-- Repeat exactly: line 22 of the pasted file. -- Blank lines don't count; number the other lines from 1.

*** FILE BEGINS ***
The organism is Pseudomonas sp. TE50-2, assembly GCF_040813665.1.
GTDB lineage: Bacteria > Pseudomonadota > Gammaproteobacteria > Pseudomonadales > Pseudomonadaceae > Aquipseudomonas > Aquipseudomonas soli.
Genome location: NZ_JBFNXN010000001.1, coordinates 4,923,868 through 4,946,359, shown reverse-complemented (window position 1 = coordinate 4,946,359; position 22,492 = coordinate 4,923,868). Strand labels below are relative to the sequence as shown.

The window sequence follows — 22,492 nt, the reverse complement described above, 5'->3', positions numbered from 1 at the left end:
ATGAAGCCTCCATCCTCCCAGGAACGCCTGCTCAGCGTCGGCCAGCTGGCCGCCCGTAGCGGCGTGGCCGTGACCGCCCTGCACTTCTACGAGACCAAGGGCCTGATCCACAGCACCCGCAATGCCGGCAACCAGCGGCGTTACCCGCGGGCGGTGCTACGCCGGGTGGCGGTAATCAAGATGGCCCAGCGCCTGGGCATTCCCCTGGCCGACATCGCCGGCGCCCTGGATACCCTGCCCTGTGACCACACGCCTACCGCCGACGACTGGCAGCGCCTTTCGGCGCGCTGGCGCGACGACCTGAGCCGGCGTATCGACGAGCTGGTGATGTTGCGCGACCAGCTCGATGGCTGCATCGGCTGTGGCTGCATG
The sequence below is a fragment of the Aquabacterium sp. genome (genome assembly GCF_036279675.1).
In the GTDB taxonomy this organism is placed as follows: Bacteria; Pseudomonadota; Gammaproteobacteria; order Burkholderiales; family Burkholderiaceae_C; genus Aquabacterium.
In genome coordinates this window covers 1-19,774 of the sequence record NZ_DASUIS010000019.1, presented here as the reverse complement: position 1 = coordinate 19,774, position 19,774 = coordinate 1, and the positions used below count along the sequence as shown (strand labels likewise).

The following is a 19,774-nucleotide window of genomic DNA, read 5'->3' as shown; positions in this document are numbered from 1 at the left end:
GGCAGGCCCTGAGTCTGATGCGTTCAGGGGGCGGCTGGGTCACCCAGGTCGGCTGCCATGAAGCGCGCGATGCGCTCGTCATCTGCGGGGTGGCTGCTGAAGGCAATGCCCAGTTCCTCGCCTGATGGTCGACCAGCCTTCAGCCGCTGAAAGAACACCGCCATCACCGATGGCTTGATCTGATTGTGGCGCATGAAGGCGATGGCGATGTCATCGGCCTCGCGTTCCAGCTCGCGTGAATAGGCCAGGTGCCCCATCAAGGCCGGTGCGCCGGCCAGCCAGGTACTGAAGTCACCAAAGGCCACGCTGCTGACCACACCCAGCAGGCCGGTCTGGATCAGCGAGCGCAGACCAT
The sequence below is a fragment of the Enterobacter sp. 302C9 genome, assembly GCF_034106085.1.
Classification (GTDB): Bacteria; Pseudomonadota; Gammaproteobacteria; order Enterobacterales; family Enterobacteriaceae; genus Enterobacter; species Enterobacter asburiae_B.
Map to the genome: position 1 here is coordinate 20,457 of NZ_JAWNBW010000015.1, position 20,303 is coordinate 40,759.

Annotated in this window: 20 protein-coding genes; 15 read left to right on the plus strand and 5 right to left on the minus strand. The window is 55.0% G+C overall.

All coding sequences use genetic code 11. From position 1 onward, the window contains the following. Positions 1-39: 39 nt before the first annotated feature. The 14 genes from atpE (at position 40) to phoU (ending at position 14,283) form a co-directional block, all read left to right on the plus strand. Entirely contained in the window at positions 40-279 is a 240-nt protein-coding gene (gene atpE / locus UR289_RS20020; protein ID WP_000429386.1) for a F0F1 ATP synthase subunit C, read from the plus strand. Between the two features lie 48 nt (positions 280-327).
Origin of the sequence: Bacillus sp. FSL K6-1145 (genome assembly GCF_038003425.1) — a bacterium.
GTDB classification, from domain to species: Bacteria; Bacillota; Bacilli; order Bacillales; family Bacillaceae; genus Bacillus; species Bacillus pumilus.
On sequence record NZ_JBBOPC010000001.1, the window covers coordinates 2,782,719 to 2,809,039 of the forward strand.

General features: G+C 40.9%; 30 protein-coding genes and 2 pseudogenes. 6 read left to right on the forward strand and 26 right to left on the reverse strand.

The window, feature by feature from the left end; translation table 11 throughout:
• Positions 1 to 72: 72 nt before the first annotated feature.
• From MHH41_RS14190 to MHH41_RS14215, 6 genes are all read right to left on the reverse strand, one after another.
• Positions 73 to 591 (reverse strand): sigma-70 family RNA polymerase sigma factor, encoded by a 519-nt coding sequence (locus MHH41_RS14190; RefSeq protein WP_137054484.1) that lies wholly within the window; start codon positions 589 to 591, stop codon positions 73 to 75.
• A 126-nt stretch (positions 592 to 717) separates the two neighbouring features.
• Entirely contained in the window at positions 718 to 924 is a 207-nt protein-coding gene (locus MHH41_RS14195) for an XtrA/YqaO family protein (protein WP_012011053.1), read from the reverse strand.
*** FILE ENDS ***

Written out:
• From MHH41_RS14190 to MHH41_RS14215, 6 genes are all read right to left on the reverse strand, one after another.